Catholic Senator Tim Kaine offers to dialogue with Archbishop Naumann

I am a practicing Catholic and follow church teachings about the sanctity of life.

In my personal life, that has meant long periods of abstinence, natural family planning, avoiding unwanted pregnancy, fidelity to my wife of 33 years, and welcoming the gift of three precious children.

It has meant taking a year off from law school to work with Jesuit missionaries in Honduras and representing and ministering to people on death row.

It has meant longtime public advocacy, together with my wife, for better adoption and foster care policies, for services to the poor and immigrants and disabled, for the advance of children, for good health care for all.

It has involved opening our life and even our home to those in need, including — on one occasion — a pregnant teenager who needed a place to stay before having a baby.

Sometimes, Catholics who support women’s reproductive rights get casually derided by church leaders as if being “personally pro-life” is just paying lip service to Catholic teachings.

To the contrary, Catholics like me walk the walk and sacrifice to live our values every day.

Church law for Catholics is one thing. But, as a civil rights lawyer and elected official, I know that civil law for everyone is something else.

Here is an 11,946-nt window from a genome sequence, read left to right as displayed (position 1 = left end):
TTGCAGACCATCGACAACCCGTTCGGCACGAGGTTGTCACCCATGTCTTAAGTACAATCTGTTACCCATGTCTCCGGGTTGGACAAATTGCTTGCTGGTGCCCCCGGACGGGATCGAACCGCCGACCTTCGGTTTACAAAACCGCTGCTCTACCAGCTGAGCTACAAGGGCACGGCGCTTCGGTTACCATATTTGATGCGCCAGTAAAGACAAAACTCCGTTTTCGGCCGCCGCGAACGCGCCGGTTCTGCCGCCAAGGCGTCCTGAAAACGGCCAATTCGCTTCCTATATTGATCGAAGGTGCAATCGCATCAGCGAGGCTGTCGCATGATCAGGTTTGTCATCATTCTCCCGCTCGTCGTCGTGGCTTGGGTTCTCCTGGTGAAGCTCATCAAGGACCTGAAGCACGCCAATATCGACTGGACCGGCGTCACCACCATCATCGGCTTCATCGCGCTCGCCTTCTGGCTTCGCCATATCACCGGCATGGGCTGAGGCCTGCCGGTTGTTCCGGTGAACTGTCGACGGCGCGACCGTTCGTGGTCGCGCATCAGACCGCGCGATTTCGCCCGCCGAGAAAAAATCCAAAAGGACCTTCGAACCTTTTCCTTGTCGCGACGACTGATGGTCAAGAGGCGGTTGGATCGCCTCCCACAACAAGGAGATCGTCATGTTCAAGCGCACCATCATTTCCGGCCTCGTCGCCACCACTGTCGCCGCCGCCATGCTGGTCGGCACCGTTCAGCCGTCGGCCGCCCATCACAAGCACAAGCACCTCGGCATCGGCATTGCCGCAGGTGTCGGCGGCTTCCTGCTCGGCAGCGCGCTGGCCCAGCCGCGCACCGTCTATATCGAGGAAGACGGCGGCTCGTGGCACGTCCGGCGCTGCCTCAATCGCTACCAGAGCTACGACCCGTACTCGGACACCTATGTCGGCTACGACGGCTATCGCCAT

In the area of the civil laws on contraception and abortion, I believe that the Griswold and Roe cases were decided correctly by the U.S. Supreme Court.

While our church, or any faith, has the right to set terms for those who choose to belong to it, I do not believe that state law should be used to punish women or doctors for the decisions women make about contraception or abortion.

I have, and do, support some limits on abortion as contemplated by Roe and subsequent cases — parental consent for minors seeking abortion with a judicial bypass in the event that a minor’s home situation makes that practically impossible, a ban on certain late-term procedures so long as there is an exception for the life and health of the mother, a ban on federal funding of abortions.

But I fight to maintain a robust health safety net, including access to contraception and strong pro-adoption programs, partly because such policies help drive down unintended pregnancies and abortions.

And I fight to protect women’s constitutional rights to make their own choices about their pregnancies, free from arbitrary restrictions that are merely designed to undermine those rights. Continue reading

  • Tim Kaine is a Democratic Senator for Virginia. He was the vice presidential running mate of Hillary Clinton in the 2016 presidential election.
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